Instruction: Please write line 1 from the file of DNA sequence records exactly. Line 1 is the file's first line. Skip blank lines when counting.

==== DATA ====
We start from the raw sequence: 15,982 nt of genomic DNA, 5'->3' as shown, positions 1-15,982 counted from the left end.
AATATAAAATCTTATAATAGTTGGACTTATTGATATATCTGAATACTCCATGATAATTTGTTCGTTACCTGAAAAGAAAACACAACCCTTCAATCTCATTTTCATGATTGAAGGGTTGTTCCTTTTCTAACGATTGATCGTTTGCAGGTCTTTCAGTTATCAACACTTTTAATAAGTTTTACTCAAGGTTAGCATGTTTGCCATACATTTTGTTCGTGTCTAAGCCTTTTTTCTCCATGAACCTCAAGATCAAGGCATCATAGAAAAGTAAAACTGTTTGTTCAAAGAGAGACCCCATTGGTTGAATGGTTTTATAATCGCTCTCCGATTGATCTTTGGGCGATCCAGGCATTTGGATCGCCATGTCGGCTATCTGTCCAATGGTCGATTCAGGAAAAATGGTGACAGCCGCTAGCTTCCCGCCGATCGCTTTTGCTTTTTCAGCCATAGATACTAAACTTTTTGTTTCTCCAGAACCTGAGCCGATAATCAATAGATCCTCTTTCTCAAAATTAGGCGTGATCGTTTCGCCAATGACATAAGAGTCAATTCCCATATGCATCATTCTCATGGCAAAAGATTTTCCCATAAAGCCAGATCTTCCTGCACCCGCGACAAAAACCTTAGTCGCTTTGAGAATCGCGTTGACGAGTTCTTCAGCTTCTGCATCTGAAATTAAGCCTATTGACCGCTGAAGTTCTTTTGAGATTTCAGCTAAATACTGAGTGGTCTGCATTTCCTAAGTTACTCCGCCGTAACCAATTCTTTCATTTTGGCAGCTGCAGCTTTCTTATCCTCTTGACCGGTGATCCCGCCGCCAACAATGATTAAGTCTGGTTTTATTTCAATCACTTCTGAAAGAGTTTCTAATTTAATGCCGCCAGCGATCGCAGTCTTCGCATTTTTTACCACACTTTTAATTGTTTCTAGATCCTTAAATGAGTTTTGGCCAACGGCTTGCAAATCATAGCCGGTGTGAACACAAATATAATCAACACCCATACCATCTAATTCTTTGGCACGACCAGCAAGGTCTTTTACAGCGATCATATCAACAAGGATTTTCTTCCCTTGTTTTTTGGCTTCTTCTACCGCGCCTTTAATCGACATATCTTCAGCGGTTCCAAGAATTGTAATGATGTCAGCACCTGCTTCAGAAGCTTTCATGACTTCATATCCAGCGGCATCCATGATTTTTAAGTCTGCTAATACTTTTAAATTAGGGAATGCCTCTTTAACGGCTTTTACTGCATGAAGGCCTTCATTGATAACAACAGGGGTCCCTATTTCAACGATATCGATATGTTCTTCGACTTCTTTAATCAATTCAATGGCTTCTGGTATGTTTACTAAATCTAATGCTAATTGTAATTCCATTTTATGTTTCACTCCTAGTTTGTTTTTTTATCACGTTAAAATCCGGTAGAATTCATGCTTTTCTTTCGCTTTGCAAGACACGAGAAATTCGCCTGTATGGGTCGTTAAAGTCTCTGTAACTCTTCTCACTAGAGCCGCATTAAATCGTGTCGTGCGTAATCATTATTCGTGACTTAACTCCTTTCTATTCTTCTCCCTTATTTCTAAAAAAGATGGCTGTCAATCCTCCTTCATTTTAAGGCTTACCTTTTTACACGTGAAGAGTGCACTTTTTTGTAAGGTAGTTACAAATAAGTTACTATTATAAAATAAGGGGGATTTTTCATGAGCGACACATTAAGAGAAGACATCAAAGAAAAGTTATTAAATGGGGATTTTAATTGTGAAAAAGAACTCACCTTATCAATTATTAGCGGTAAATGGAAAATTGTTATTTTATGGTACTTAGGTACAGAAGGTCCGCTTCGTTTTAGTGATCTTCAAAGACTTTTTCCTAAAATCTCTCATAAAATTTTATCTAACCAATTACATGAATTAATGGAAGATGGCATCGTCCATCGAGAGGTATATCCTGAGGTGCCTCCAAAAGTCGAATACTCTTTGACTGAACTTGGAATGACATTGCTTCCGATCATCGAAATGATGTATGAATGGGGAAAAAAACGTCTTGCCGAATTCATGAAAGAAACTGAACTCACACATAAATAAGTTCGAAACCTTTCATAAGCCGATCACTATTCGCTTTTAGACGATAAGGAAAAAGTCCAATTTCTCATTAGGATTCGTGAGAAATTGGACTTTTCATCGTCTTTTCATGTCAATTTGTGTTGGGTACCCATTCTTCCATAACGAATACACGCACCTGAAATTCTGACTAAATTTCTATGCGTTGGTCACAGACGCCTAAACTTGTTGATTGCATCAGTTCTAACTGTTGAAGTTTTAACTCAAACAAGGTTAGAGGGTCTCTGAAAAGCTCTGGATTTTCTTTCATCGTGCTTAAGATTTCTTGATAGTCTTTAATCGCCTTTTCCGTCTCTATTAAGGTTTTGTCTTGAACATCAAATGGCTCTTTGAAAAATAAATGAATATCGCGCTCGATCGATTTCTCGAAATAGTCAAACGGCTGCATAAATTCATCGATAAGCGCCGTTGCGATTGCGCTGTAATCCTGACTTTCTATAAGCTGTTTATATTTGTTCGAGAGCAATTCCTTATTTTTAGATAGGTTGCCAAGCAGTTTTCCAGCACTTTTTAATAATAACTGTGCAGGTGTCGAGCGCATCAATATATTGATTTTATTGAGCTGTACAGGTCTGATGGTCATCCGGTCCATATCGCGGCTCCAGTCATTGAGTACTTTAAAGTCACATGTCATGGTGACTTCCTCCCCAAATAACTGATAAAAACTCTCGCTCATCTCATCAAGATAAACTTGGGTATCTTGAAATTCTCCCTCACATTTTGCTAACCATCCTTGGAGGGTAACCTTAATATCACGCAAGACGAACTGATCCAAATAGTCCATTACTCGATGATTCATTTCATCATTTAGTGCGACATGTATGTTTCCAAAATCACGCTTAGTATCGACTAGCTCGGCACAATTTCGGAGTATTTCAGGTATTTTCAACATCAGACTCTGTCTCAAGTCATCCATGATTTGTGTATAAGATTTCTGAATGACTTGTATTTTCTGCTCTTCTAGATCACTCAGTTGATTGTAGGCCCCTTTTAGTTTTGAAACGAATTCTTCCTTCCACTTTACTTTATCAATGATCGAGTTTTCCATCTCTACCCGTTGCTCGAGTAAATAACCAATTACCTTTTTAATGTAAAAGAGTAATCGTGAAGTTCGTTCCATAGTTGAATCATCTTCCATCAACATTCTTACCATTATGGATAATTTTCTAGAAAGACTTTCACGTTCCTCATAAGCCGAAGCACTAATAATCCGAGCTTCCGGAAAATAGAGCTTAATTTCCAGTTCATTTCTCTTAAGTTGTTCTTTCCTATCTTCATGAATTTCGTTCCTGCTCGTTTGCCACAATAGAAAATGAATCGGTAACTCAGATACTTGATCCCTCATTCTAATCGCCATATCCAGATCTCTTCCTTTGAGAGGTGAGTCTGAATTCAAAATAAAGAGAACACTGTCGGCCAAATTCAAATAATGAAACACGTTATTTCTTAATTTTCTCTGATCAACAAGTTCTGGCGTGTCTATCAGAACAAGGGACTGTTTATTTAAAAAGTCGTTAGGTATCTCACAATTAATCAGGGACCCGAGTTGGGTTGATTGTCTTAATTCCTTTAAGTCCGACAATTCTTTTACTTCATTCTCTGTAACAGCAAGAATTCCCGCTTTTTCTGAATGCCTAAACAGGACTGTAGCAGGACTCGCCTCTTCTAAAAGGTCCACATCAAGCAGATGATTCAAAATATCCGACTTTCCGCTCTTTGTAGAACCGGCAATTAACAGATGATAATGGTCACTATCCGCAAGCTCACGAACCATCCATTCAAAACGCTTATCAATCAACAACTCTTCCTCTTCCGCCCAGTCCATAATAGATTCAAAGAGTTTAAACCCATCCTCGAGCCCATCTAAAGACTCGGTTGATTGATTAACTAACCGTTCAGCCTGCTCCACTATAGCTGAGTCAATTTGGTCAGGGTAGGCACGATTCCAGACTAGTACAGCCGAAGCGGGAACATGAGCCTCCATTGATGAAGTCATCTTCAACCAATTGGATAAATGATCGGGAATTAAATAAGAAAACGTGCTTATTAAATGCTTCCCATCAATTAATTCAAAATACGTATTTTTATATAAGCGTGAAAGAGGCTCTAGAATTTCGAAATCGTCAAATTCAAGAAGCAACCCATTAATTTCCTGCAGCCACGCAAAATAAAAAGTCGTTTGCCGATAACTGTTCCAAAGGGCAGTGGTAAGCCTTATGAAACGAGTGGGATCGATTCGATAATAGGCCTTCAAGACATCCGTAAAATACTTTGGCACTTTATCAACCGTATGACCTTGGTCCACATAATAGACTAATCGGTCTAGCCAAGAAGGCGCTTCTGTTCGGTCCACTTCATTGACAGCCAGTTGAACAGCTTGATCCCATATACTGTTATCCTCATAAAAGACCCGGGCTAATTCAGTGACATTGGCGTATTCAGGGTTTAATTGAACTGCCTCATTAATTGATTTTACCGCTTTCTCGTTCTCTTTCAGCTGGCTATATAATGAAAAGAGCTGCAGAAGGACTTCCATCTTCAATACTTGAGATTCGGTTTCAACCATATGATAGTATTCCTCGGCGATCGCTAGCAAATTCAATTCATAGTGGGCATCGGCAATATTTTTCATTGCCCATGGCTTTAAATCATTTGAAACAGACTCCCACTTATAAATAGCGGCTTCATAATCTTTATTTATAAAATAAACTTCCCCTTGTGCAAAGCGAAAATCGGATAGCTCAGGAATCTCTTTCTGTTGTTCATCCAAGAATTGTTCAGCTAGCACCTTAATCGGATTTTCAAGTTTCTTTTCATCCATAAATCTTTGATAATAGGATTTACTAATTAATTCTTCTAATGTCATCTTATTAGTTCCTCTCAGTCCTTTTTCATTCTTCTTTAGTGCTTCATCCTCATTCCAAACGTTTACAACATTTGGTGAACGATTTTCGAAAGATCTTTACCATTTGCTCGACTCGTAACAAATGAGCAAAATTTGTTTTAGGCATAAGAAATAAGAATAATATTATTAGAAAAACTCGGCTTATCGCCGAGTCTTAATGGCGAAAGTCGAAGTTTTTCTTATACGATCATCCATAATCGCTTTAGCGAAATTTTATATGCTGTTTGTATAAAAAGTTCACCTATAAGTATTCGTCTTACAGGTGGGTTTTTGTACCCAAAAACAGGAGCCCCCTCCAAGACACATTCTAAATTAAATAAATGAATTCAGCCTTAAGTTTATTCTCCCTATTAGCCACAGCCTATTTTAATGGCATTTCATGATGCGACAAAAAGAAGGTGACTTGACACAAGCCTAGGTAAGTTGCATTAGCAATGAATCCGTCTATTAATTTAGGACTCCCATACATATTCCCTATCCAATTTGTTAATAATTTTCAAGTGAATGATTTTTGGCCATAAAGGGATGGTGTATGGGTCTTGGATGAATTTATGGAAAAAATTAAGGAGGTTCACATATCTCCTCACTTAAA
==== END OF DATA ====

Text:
We start from the raw sequence: 15,982 nt of genomic DNA, 5'->3' as shown, positions 1-15,982 counted from the left end.